Eiderdown, which was an extremely warming material for stuffing in bedding, was another valuable source of income for the Icelanders. The women collected the eiderdown mainly during the egg-laying season, when it was at its finest and most plentiful. An eider-duck could, according to von Troil’s observations, yield half a pound of eiderdown at that time of year, which was then sorted into two qualities: thaugduun and grasduun. The latter was considered the very best and was separated in the following manner: ‘... some yarn is streaked in a square compartment round a hoop, on which the down is laid. A pointed piece of wood is then moved backwards and forwards on the lower side of the yarn thus streaked, which causes the coarser feathers to fall through, while the fine down remains on the yarn’.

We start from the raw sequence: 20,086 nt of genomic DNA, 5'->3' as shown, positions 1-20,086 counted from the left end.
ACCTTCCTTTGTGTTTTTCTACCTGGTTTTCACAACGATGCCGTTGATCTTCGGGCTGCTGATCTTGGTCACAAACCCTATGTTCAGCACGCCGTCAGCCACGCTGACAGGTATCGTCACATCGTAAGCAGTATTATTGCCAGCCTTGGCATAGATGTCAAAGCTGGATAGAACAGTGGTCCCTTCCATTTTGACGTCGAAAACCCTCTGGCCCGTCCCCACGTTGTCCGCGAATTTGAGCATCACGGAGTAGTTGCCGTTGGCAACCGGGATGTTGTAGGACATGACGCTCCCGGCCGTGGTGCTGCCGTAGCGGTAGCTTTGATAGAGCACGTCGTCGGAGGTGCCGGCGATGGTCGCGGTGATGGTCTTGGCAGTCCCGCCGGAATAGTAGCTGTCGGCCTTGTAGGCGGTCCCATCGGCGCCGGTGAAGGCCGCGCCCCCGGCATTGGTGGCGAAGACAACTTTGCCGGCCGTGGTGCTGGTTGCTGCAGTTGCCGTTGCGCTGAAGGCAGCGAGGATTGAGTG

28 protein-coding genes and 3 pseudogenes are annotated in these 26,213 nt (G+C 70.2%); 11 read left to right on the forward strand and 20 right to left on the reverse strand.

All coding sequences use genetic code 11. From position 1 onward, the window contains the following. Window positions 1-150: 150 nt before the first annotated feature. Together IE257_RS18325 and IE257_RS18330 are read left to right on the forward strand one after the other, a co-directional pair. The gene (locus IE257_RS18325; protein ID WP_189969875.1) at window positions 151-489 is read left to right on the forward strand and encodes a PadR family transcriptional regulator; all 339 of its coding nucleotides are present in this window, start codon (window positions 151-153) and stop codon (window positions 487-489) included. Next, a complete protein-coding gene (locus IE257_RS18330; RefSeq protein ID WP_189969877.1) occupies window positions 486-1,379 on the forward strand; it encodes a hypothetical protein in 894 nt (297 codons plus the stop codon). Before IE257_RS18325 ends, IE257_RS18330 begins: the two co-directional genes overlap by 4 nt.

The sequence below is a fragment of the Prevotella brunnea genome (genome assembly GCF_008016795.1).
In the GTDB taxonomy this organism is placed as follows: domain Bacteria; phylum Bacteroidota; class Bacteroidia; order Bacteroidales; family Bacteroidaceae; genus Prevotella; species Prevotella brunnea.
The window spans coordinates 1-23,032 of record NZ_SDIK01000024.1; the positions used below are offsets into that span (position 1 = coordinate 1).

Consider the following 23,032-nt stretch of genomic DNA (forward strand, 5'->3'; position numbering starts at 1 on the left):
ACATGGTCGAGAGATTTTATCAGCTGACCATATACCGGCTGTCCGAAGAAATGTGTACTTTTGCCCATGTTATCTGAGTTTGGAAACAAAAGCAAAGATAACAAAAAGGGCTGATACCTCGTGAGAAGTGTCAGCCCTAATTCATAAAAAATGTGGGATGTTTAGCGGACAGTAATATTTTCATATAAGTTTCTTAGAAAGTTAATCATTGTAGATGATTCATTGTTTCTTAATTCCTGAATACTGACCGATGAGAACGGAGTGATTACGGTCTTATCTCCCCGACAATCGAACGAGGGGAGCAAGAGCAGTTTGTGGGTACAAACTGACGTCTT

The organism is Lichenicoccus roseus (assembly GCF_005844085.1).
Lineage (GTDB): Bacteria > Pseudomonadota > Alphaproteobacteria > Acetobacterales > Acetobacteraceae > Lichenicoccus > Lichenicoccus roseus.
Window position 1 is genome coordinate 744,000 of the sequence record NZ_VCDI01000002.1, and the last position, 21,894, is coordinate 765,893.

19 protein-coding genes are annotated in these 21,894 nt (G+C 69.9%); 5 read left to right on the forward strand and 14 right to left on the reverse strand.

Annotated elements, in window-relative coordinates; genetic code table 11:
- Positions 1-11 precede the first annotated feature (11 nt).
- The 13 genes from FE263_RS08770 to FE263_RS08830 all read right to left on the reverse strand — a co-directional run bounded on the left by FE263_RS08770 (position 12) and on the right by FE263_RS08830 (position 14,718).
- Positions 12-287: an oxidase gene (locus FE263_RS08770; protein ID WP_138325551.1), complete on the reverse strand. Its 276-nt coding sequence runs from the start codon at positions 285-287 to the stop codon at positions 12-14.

He drew attention to the development of the Icelandic trade in such essential goods as cloth, wool and eiderdown. Iceland was at the time under the Danish Crown and was so to remain until 1848; since the year 1734 there was moreover a trading company with the monopoly of trading and for that privilege a considerable sum was paid in tax to the Danish king. The company annually sent 24-30 ships to Iceland bringing grain, bread, wine, iron and wood as imports from/via Denmark in exchange for fish, pork, butter, skins, wool, eiderdown and woollen textiles. The export of eiderdown was the commodity principally recorded by von Troil. The material was sold ready cleaned, but also unclean at a lower price; it could even be plucked from dead eiders but that was regarded as markedly inferior, the eiderdown then having lost its elasticity. The export value of the eiderdown was therefore poor. The trading company nonetheless exported large quantities every year, both cleaned and unclean, weighing between 1,500 and 2,000 pounds; plus a minor private export of eiderdown carried by visitors for their own needs. That the value of that soft and warming stuffing material was financially critical for the trade is illustrated by the following figures: ‘In the year 1750, the Icelandic company sold as much in quantity of this article, as amounted to three thousand seven hundred and forty-five banco-dollars, besides what was sent directly to Glückstadt.’